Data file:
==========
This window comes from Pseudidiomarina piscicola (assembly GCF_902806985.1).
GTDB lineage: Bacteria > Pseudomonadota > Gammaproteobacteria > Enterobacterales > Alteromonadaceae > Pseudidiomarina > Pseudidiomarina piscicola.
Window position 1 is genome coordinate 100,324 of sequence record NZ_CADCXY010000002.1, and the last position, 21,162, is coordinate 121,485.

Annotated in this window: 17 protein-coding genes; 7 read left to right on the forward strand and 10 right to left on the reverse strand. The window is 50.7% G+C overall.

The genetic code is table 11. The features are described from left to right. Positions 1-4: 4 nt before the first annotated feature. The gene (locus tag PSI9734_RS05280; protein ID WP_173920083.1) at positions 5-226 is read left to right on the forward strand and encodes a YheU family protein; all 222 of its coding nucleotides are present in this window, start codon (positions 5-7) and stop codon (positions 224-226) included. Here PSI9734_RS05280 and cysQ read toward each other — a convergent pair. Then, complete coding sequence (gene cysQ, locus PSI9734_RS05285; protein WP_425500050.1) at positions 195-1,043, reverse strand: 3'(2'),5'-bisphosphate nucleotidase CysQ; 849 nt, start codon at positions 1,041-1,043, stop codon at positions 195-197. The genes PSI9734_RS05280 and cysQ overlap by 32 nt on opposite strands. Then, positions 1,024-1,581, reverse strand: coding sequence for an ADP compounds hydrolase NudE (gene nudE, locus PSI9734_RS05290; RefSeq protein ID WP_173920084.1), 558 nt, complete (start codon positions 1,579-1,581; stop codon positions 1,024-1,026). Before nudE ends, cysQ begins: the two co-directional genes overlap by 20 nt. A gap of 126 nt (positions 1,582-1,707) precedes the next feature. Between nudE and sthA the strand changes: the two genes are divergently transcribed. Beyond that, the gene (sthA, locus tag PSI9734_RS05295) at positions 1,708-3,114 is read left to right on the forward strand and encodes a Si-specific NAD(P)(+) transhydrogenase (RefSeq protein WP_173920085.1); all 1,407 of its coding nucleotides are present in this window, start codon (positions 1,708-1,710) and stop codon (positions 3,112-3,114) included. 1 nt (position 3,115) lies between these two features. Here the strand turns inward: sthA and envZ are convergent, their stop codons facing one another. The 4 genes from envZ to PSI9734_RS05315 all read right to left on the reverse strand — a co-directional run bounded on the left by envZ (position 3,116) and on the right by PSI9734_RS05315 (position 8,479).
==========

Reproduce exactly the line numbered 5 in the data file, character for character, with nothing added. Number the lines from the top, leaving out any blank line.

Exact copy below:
The genetic code is table 11. The features are described from left to right. Positions 1-4: 4 nt before the first annotated feature. The gene (locus tag PSI9734_RS05280; protein ID WP_173920083.1) at positions 5-226 is read left to right on the forward strand and encodes a YheU family protein; all 222 of its coding nucleotides are present in this window, start codon (positions 5-7) and stop codon (positions 224-226) included. Here PSI9734_RS05280 and cysQ read toward each other — a convergent pair. Then, complete coding sequence (gene cysQ, locus PSI9734_RS05285; protein WP_425500050.1) at positions 195-1,043, reverse strand: 3'(2'),5'-bisphosphate nucleotidase CysQ; 849 nt, start codon at positions 1,041-1,043, stop codon at positions 195-197. The genes PSI9734_RS05280 and cysQ overlap by 32 nt on opposite strands. Then, positions 1,024-1,581, reverse strand: coding sequence for an ADP compounds hydrolase NudE (gene nudE, locus PSI9734_RS05290; RefSeq protein ID WP_173920084.1), 558 nt, complete (start codon positions 1,579-1,581; stop codon positions 1,024-1,026). Before nudE ends, cysQ begins: the two co-directional genes overlap by 20 nt. A gap of 126 nt (positions 1,582-1,707) precedes the next feature. Between nudE and sthA the strand changes: the two genes are divergently transcribed. Beyond that, the gene (sthA, locus tag PSI9734_RS05295) at positions 1,708-3,114 is read left to right on the forward strand and encodes a Si-specific NAD(P)(+) transhydrogenase (RefSeq protein WP_173920085.1); all 1,407 of its coding nucleotides are present in this window, start codon (positions 1,708-1,710) and stop codon (positions 3,112-3,114) included. 1 nt (position 3,115) lies between these two features. Here the strand turns inward: sthA and envZ are convergent, their stop codons facing one another. The 4 genes from envZ to PSI9734_RS05315 all read right to left on the reverse strand — a co-directional run bounded on the left by envZ (position 3,116) and on the right by PSI9734_RS05315 (position 8,479).